Keeping tradition of a perfect British farce

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Dry Rot - Grand Theatre, Blackpool

It says something that John Chapman’s “classic British comedy” will be celebrating its 60th anniversary in a couple of years time and can still reduce a certain percentage of its appreciative audience to helpless laughter.

As his Daily Telegraph obituary said in 2001, Chapman was “one of the most skilled, popular and steadily successful exponents of post war West End farce” – and it would be a brave critic to disagree.

His name is up there with Brian Rix and Ray Cooney (with who he later formed a successful writing partnership), the Whitehall Theatre and legendary days of seaside summer repertory – a world populated by posh voices, loveable rogues, dropped trousers and a seemingly endless number of opening and closing doors. A world where a warming cup of tea will solve any problem.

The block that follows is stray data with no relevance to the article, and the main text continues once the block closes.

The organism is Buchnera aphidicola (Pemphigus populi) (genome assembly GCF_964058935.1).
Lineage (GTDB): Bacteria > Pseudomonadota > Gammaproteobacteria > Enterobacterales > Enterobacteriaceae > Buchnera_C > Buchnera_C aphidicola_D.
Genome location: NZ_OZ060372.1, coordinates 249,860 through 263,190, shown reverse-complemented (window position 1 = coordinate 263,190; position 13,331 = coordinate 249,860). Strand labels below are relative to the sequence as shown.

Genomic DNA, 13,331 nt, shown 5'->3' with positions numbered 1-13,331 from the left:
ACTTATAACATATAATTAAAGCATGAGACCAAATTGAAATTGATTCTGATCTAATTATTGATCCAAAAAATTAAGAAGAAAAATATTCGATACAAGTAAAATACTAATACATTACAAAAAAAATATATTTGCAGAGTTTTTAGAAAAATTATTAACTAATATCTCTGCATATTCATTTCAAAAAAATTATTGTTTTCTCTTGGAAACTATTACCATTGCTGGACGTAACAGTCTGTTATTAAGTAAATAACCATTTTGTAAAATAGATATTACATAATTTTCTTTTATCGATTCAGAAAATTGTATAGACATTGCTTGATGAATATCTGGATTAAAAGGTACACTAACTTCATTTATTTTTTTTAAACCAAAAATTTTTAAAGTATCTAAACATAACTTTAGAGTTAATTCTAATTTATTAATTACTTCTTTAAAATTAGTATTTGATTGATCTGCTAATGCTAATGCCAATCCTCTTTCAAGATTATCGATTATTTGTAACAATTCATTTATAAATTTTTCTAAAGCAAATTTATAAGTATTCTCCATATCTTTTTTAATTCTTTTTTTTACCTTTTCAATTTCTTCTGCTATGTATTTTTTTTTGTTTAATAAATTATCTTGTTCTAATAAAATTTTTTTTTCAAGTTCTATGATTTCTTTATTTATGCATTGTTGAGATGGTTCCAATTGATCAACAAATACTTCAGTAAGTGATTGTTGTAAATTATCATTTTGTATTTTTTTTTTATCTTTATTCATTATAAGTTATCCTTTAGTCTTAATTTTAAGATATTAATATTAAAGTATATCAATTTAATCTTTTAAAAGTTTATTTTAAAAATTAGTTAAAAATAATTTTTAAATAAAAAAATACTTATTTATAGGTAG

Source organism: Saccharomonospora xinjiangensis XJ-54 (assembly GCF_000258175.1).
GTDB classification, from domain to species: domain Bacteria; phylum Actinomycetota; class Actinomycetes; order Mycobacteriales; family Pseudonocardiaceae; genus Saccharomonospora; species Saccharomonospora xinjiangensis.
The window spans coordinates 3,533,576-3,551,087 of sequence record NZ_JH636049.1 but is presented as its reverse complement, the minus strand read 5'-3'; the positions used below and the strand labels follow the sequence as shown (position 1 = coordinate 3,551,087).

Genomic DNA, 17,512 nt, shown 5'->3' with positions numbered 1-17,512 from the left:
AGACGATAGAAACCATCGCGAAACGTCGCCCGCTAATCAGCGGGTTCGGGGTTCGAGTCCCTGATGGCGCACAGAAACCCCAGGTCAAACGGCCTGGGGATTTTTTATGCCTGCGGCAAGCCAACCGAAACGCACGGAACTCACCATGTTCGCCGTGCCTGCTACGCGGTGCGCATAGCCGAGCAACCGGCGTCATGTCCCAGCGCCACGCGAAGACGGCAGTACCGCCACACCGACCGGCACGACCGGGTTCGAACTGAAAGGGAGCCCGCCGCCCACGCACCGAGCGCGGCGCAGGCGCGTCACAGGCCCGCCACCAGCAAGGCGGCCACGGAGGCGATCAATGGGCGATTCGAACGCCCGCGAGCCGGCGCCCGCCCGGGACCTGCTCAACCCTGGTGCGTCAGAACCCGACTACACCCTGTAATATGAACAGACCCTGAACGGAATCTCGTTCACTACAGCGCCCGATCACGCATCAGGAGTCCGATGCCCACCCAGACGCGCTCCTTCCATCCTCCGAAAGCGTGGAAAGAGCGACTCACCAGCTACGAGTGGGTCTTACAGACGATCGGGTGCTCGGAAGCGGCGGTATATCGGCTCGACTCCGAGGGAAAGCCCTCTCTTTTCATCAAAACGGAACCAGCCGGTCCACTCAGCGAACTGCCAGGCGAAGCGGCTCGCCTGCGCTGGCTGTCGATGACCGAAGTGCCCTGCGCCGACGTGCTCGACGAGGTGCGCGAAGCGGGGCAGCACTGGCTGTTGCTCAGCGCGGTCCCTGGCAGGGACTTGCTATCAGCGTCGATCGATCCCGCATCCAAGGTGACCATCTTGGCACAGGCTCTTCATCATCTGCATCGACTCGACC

Dry Rot is typical of its genre and clocked up 1475 performances over a three and half year West End run and is included in the National Theatre’s 100 Plays of the 20th Century.

Why? Because its plot of a sinking middle class family running an almost stately guest house and a crew of racing track conmen up to no good, weaves its way perfectly to include stereotypical characters such as a dozy maid, butch policewoman, lovelorn fop and a diminutive French jockey.

To succeed, its timing has to be perfect and the cast of mainly familiar names – including the stage reunion of comedians Norman Pace and Gareth Hale, Liza Goddard, Susan Penhaligon, Neil Stacy and Derren Nesbitt – has the pedigree to just about pull it off.